M. Maurice Button, Président exécutif et fondateur de City & Financial global Ltd.
The City will remain the world’s leading financial centre, an attribute for the EU too, according to Mr. Maurice Button, Chief Executive of City & Financial Global
le 27 avril 2018
City & Financial Global is a UK private company that organises high-level international conferences in finance, fintech, cyber security and risk management.
For a number of years, it has been the chief organiser of City Week, alongside official partners such as the City of London, TheCityUK and the Department of International Trade
It has partnered the UK government, the US federal government, the European Commission and the UN.
Its chief executive and founder, Mr. Maurice Button, was kind enough to answer questions put to it by La Nouvelle Tribune and www.lnt.ma on the occasion of City Week 2018 held in London 23rd-24th April 2018.
La Nouvelle Tribune:
City Week is an important event for the City of London. What can you say about Brexit, which is the main theme this year?
Mr. Maurice Button:
Brexit is indeed the overriding theme of City Week 2018.
Participants are interested in knowing more about the implications, from a financial point of view, of course, of the United Kingdom leaving the European Union.
And, as Mr Dombrovskis, the current EU Commissioner for Financial Services, said this morning, we could expect to secure the same advantages and terms as those granted by the European Union to third party countries such as Switzerland for example.
However, as the Swiss Deputy Minister of Finance said yesterday, what is currently being granted to his country is hardly advantageous, primarily because the measures are short-term.
If such was the content and scope of the agreement reached between the United Kingdom and the EU in financial services, then that would be neither adequate nor positive.
By contrast, here in London, it is felt that the financial agreement should be part of an international financial services strategy, with the possibility that London as a financial marketplace is given greater access to European markets as part of a mutually beneficial arrangement.
Admittedly, our discussions and analyses in the context of this year’s City Week show that the various points of views are still quite far apart as to the possibility of reaching a Free Trade Agreement with the EU, particularly when it comes to financial matters.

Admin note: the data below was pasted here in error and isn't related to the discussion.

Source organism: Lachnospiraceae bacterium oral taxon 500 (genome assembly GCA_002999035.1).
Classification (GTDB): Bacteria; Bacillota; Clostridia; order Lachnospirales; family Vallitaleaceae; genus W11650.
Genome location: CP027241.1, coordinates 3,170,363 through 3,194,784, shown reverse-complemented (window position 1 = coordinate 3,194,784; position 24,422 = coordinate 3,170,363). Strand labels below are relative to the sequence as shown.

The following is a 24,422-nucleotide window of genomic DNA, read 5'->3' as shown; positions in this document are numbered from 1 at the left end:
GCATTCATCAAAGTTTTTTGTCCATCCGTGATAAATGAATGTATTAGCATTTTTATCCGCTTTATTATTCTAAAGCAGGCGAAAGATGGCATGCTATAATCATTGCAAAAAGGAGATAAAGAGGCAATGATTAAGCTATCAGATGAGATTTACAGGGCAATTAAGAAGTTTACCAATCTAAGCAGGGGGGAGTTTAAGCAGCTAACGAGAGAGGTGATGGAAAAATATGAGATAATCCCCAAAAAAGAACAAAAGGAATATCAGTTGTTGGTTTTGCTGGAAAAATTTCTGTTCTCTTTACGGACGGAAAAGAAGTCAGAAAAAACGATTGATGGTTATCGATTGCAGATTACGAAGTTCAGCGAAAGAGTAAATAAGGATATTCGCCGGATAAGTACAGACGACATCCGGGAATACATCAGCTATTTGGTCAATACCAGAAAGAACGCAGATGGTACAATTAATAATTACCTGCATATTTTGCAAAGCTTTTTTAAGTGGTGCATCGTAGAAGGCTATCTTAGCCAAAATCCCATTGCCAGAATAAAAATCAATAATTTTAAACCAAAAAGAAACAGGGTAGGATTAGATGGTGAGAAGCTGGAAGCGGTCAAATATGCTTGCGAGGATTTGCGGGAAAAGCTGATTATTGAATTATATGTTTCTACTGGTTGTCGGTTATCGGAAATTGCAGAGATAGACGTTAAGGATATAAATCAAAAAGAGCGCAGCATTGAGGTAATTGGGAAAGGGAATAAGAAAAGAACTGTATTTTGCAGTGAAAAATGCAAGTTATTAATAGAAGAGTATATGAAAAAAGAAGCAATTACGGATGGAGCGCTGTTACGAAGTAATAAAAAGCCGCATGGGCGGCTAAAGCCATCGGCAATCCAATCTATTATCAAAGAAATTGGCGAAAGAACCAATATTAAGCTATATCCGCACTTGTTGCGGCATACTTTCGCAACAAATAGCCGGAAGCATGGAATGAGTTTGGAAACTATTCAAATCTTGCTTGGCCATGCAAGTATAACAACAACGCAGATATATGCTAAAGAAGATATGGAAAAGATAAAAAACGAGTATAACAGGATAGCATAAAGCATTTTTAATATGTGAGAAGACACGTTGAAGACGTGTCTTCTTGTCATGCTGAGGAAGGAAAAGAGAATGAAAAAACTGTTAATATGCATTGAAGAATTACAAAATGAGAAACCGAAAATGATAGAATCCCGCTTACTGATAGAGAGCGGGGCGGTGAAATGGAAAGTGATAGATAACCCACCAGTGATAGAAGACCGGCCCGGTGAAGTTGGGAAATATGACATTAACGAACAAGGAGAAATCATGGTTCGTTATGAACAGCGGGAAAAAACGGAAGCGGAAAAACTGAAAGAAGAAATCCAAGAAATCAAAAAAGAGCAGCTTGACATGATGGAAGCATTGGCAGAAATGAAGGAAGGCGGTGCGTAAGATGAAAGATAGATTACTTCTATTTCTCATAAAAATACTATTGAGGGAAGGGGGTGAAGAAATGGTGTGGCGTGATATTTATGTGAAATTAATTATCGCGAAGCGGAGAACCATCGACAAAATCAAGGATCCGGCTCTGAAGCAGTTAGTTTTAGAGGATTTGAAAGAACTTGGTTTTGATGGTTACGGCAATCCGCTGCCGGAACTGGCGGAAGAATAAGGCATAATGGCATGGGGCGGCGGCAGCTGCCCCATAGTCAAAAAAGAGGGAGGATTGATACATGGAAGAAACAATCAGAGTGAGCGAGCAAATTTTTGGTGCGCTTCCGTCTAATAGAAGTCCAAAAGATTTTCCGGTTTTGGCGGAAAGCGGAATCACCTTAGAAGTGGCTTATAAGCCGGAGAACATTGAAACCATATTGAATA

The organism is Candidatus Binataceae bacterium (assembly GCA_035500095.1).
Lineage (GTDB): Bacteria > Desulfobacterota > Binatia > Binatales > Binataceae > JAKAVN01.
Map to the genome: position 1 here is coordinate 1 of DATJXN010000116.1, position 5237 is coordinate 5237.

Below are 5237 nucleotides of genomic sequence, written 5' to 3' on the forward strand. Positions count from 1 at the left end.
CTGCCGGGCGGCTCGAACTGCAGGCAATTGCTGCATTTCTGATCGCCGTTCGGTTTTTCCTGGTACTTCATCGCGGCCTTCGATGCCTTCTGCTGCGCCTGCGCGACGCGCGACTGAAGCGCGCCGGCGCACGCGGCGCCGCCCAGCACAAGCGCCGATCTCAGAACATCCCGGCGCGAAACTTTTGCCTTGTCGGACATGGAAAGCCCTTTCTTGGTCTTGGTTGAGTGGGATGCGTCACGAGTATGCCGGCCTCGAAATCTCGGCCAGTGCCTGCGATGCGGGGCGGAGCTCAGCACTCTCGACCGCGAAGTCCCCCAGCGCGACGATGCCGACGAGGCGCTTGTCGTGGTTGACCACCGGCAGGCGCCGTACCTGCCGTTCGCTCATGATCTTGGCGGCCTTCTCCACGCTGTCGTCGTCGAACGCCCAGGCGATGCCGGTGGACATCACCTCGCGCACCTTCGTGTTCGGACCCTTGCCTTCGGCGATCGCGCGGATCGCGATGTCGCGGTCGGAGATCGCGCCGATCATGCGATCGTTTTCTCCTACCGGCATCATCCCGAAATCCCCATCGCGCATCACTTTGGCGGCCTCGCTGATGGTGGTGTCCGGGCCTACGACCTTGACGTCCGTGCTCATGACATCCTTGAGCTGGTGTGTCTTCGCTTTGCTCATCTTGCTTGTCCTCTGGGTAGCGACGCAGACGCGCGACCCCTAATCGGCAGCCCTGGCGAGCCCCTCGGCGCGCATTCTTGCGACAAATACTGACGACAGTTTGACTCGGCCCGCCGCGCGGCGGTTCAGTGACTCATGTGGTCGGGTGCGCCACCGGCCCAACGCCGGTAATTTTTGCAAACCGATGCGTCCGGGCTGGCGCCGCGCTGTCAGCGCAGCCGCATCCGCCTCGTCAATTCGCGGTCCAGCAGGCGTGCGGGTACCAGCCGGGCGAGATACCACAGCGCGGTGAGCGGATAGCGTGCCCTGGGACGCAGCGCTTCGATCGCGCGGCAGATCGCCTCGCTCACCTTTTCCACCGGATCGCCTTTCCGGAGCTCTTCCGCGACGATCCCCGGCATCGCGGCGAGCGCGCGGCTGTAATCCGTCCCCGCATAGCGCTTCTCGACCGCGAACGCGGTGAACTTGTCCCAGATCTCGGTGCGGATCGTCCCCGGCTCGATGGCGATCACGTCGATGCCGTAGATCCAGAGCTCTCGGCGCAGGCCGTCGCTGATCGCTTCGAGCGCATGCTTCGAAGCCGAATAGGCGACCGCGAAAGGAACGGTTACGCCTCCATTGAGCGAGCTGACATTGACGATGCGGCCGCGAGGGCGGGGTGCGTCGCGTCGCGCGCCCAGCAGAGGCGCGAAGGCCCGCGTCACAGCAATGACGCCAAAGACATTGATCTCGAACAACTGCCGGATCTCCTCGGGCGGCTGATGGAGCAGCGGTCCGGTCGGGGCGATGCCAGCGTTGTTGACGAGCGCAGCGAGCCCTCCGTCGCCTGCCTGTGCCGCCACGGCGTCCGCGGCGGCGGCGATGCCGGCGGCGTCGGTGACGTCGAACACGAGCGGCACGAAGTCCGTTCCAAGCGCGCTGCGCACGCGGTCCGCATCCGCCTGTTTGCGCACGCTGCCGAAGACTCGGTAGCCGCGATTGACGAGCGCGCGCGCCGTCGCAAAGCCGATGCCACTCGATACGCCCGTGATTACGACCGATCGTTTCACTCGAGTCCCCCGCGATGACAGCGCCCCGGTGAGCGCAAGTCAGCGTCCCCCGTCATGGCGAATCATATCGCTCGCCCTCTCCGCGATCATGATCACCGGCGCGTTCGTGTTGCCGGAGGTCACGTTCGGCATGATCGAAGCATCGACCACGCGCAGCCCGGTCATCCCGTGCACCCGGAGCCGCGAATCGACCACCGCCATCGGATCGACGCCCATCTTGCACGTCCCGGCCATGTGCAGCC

Experts and specialists in the City are of the opinion that a mutually satisfactory solution is achievable but, for now, nothing is certain, and we will have to wait further.
One of the consequences of Brexit would be to broaden the scope and influence of London as a financial marketplace?
Certainly, if only because it’s clear that, the world’s major financial centres are today outside continental Europe.
And this morning’s speakers at City Week, including Europeans, all agree that the City will remain at the financial heart of the Old Continent.
Indeed, there is a growing concern among experts, British and European alike, that international finance’s centre of gravity is shifting from London to New York, Singapore or Hong Kong, which would be damaging to both the United Kingdom and Europe.
Because, no one can deny the possibility that one of the unexpected consequences of Brexit would be to give a decisive advantage to a financial centre outside European territory.
But couldn’t Paris or Frankfurt take London’s place?
I believe that London is irreplaceable for many reasons. Remember that the City has a concentration of intellectual capability like no other when it comes to financial skills, not to mention the networks and financial circuits that have been woven together over the years. In addition, London is much larger in terms of size and the City is, for all these reasons, in a very strong position.
Lastly, let’s not forget that those regions and centres registering the strongest economic growth are generally not in Europe, far from it, but are rather other geographical regions around the world.
The major opportunities generated by these regions and here, I’m thinking China, India and Asia’s tiger economies, will not be heading towards the financial centres that you mentioned. The ties are already in place with the City of London and that will not change after Brexit.
But what about the prospective threats in terms of regulation, taxation, etc.?
That will depend on the sort of Free Trade Agreement that is reached with the European Union.
Some advocate what is called a special ‘enhanced equivalence’ arrangement, that is, an agreement based on reciprocity and mutual benefit between the UK and the EU.
We are currently playing a waiting game. Only time will tell what options will be available when it comes to fostering new relations between Great Britain and the European Union.
What do you know about Casablanca Finance City?
I know Casablanca Finance City very well in fact because of its prior participation in City Week in previous years.
I know and appreciate CFC’s success and I understand that a growing number of people regard CFC as an essential gateway into Africa, which is something we appreciate in the City.
CFC offers considerable benefits in terms of its appeal, particularly tax incentives, which represent great opportunities for the financial circles in question.
What about the partnership between the Casablanca Stock Exchange and the London Stock Exchange?
I believe that this partnership is important in raising the Casablanca Stock Exchange’s profile and providing corporates, financial institutions and investors with the services that they are entitled to expect from a major financial centre.
Interview conducted by Afifa Dassouli, London
Original article : https://lnt.ma/city-demeurera-premiere-place-financiere-atout-lue-egalement-selon-m-maurice-burton-ceo-de-city-financial-global-ltd/